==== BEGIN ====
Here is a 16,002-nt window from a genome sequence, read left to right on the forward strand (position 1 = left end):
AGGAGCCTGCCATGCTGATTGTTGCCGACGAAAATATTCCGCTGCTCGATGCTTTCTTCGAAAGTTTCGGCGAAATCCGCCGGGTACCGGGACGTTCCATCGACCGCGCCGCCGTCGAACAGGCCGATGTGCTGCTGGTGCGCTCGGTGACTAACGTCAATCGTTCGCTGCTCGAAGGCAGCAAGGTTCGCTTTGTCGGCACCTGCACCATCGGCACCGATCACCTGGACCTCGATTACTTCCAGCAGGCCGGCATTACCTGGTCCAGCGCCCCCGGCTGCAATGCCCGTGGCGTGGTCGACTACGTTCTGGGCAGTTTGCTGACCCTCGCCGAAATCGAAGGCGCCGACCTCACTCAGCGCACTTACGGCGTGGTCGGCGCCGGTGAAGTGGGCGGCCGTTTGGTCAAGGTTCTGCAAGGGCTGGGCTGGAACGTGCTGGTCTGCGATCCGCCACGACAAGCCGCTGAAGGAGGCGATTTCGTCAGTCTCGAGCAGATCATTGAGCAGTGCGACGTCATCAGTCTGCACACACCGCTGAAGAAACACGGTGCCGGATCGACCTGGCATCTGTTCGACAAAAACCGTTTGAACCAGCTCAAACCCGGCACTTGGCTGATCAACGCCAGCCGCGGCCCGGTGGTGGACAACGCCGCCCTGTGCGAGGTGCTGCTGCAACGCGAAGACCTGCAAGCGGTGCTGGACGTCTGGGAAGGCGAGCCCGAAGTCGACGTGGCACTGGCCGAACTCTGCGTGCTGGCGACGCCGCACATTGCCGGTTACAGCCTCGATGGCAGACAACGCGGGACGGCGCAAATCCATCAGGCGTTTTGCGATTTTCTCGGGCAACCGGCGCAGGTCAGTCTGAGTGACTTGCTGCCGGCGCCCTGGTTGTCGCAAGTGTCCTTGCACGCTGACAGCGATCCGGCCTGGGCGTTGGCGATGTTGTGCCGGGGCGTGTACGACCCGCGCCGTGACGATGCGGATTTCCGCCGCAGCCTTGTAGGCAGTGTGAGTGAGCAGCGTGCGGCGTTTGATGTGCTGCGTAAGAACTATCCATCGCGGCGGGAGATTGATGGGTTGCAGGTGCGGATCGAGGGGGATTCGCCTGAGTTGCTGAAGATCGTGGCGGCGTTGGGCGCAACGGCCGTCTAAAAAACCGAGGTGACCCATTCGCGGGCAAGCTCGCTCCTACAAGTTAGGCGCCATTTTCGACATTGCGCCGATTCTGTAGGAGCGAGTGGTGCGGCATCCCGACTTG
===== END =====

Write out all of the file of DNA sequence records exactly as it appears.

Here is a 16,002-nt window from a genome sequence, read left to right on the forward strand (position 1 = left end):
AGGAGCCTGCCATGCTGATTGTTGCCGACGAAAATATTCCGCTGCTCGATGCTTTCTTCGAAAGTTTCGGCGAAATCCGCCGGGTACCGGGACGTTCCATCGACCGCGCCGCCGTCGAACAGGCCGATGTGCTGCTGGTGCGCTCGGTGACTAACGTCAATCGTTCGCTGCTCGAAGGCAGCAAGGTTCGCTTTGTCGGCACCTGCACCATCGGCACCGATCACCTGGACCTCGATTACTTCCAGCAGGCCGGCATTACCTGGTCCAGCGCCCCCGGCTGCAATGCCCGTGGCGTGGTCGACTACGTTCTGGGCAGTTTGCTGACCCTCGCCGAAATCGAAGGCGCCGACCTCACTCAGCGCACTTACGGCGTGGTCGGCGCCGGTGAAGTGGGCGGCCGTTTGGTCAAGGTTCTGCAAGGGCTGGGCTGGAACGTGCTGGTCTGCGATCCGCCACGACAAGCCGCTGAAGGAGGCGATTTCGTCAGTCTCGAGCAGATCATTGAGCAGTGCGACGTCATCAGTCTGCACACACCGCTGAAGAAACACGGTGCCGGATCGACCTGGCATCTGTTCGACAAAAACCGTTTGAACCAGCTCAAACCCGGCACTTGGCTGATCAACGCCAGCCGCGGCCCGGTGGTGGACAACGCCGCCCTGTGCGAGGTGCTGCTGCAACGCGAAGACCTGCAAGCGGTGCTGGACGTCTGGGAAGGCGAGCCCGAAGTCGACGTGGCACTGGCCGAACTCTGCGTGCTGGCGACGCCGCACATTGCCGGTTACAGCCTCGATGGCAGACAACGCGGGACGGCGCAAATCCATCAGGCGTTTTGCGATTTTCTCGGGCAACCGGCGCAGGTCAGTCTGAGTGACTTGCTGCCGGCGCCCTGGTTGTCGCAAGTGTCCTTGCACGCTGACAGCGATCCGGCCTGGGCGTTGGCGATGTTGTGCCGGGGCGTGTACGACCCGCGCCGTGACGATGCGGATTTCCGCCGCAGCCTTGTAGGCAGTGTGAGTGAGCAGCGTGCGGCGTTTGATGTGCTGCGTAAGAACTATCCATCGCGGCGGGAGATTGATGGGTTGCAGGTGCGGATCGAGGGGGATTCGCCTGAGTTGCTGAAGATCGTGGCGGCGTTGGGCGCAACGGCCGTCTAAAAAACCGAGGTGACCCATTCGCGGGCAAGCTCGCTCCTACAAGTTAGGCGCCATTTTCGACATTGCGCCGATTCTGTAGGAGCGAGTGGTGCGGCATCCCGACTTG